Scott Terrell said he liked the view from the stage in front of the Old Morrison Building at Transylvania University. When he looked one way, he saw his new orchestra, the Lexington Philharmonic. When he turned around, he saw his new town, or what must have looked like the whole town, from that perch.
The crowd for the Patriotic Concert the Philharmonic presents ever July 3 stretched from the steps of Old Morrison back across the lawn and over Third Street through Gratz Park almost to the back steps of the Carnegie Center for Literacy and Learning. Our own Tom Eblen, a veteran Patriotic Concert fan, guessed the audience was almost twice as large as the typical crowd for this event.
That makes sense, as it wasn’t a typical Patriotic Concert.
It was the debut of Scott Terrell as the Phil’s music director — his first concert conducting the orchestra since he was named to that post in April.
Whether it was that or the perfect night that drew people out, it was a truly big debut that showed Terrell had some good instincts.
Conventional wisdom would have had him waiting for his first bow in September when the Philharmonic opens its Masterclassics season at the Singletary Center for the Arts.
Thing is, you couldn’t fit this audience in a couple of Singletarys.
By taking the baton Friday night, he got in front of one of the Phil’s biggest audiences of the year for a concert that sent a few messages.
~ Masterclassics aren’t the only thing. Terrell has talked about reviving the Phil’s pops series and introducing other concerts and series in coming seasons. That he chose to debut with this concert and obviously put some thought into it says he’s serious about broadening the orchestra’s profile.
~ Get ready for some new ideas about repertoire. Friday night’s concert had some of the staples of the event, including a tribute to the Armed Forces and the “get out your sparklers” rendition of Stars-and-Stripes Forever. He also got to conduct My Old Kentucky Home for the first time, and complimented the “mass choir” of the audience joining the Lexington Singers for the state song.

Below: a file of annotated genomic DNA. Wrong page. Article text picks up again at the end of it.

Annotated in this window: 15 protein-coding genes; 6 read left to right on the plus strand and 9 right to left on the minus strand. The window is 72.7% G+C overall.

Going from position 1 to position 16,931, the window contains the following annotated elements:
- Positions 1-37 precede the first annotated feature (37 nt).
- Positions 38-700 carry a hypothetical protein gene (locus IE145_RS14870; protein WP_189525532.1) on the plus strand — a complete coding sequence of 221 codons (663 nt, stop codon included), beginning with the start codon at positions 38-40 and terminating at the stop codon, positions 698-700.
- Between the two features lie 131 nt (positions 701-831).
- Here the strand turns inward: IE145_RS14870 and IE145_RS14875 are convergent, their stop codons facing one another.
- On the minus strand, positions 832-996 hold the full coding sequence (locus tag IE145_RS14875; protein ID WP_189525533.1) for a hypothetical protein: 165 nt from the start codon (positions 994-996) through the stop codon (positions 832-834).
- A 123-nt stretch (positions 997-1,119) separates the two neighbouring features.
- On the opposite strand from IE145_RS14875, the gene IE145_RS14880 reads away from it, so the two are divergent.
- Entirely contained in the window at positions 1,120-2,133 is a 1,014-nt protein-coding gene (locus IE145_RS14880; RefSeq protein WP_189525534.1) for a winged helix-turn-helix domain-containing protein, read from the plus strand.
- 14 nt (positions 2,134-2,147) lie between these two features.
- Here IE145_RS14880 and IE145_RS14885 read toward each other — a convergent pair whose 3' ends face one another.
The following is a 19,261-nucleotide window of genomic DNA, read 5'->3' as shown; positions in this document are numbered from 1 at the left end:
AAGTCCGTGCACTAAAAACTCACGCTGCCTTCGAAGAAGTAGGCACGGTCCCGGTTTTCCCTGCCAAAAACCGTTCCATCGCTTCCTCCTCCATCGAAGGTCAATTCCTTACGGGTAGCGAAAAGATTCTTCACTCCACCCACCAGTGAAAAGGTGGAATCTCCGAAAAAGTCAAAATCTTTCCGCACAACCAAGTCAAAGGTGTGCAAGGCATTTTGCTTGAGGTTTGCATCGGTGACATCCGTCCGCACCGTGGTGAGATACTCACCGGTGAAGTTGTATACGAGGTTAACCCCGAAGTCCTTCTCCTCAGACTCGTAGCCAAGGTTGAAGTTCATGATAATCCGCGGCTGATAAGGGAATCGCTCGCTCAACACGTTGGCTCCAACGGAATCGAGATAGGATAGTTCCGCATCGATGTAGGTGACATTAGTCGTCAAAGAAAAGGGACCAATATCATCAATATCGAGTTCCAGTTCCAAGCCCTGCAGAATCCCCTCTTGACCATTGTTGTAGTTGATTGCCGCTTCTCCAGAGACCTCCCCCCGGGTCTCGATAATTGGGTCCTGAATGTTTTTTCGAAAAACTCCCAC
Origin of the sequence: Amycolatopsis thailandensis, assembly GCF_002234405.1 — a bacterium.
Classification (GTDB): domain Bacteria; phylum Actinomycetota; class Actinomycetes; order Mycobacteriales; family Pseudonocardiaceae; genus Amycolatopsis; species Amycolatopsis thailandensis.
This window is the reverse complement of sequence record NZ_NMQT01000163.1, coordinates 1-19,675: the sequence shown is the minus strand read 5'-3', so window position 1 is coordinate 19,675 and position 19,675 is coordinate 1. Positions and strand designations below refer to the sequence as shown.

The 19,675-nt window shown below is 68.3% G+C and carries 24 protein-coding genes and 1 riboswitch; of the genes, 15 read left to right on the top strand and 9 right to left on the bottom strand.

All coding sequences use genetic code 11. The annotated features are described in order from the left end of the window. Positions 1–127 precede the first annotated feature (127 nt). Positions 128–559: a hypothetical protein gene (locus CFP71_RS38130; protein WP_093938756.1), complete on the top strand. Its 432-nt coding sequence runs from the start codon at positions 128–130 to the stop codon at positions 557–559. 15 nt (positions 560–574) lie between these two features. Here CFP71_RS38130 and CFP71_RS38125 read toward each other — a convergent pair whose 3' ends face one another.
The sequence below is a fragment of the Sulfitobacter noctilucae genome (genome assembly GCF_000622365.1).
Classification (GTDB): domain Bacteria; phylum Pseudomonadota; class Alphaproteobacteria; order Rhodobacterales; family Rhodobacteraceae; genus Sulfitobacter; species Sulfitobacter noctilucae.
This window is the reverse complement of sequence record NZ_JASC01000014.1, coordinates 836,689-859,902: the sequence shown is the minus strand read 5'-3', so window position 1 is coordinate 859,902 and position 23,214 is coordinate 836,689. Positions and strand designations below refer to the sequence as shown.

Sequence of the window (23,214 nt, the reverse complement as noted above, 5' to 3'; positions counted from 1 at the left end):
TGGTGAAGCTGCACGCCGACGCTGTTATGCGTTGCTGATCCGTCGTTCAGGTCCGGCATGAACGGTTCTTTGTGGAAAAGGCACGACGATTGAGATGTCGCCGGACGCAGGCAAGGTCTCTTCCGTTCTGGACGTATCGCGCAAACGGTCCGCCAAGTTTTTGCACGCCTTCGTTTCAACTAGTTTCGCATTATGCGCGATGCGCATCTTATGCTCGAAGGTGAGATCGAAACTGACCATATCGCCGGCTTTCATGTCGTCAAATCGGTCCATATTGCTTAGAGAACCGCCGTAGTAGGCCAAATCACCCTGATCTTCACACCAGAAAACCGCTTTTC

But Terrell wanted to make it about the broader concept of American music, so he added a selection of traditional melodies, showtunes and movie themes.
My favorite moment of people watching came during All That Jazz, from Chicago, when near the front of the stage, a little girl was dancing with abandon while, a few yards behind her, a senior couple was walking in rhythm, as if they were about to cut a rug — or lawn, as the case would be.
Exploring American music for the Fourth is an interesting idea, and it could yield some intriguing programs in the future. I did hear that some people wanted a concert more in line with the traditional Fourth evening of patriotic standards. The audience immediately around me, near the front of the stage, seemed to enjoy the program. Just as Lexington will spend the next season hearing Terrell’s ideas, Terrell will certainly spend the next season — and beyond — hearing audience feedback.
One note: It was cool he included Leroy Anderson’s Blue Tango, as Anderson was a favorite of Terrell’s predecessor, George Zack.
Speaking of Zack . . .
~ Terrell is ready to embrace the role of “Face of the Philhamonic.” Replacing such an iconic figure in Lexington arts, Zack’s successor needed to be ready to step forward in a PR role as well as musical role. Terrell seems ready for that, picking a debut concert that had him talking to the audience quite a bit. And by picking this concert, Terrell chose a venue that would put him center-stage before one of the orchestra’s biggest audiences.
And he seemed to have a great time, a big time — big gestures, big eyes and a big smile on the podium.
That would be the podium where he saw his orchestra and his audience, and we got out first good look at the Philharmonic’s future.
Friday’s concert will be repeated Saturday night in Versailles.
Comment: What did you think of the program?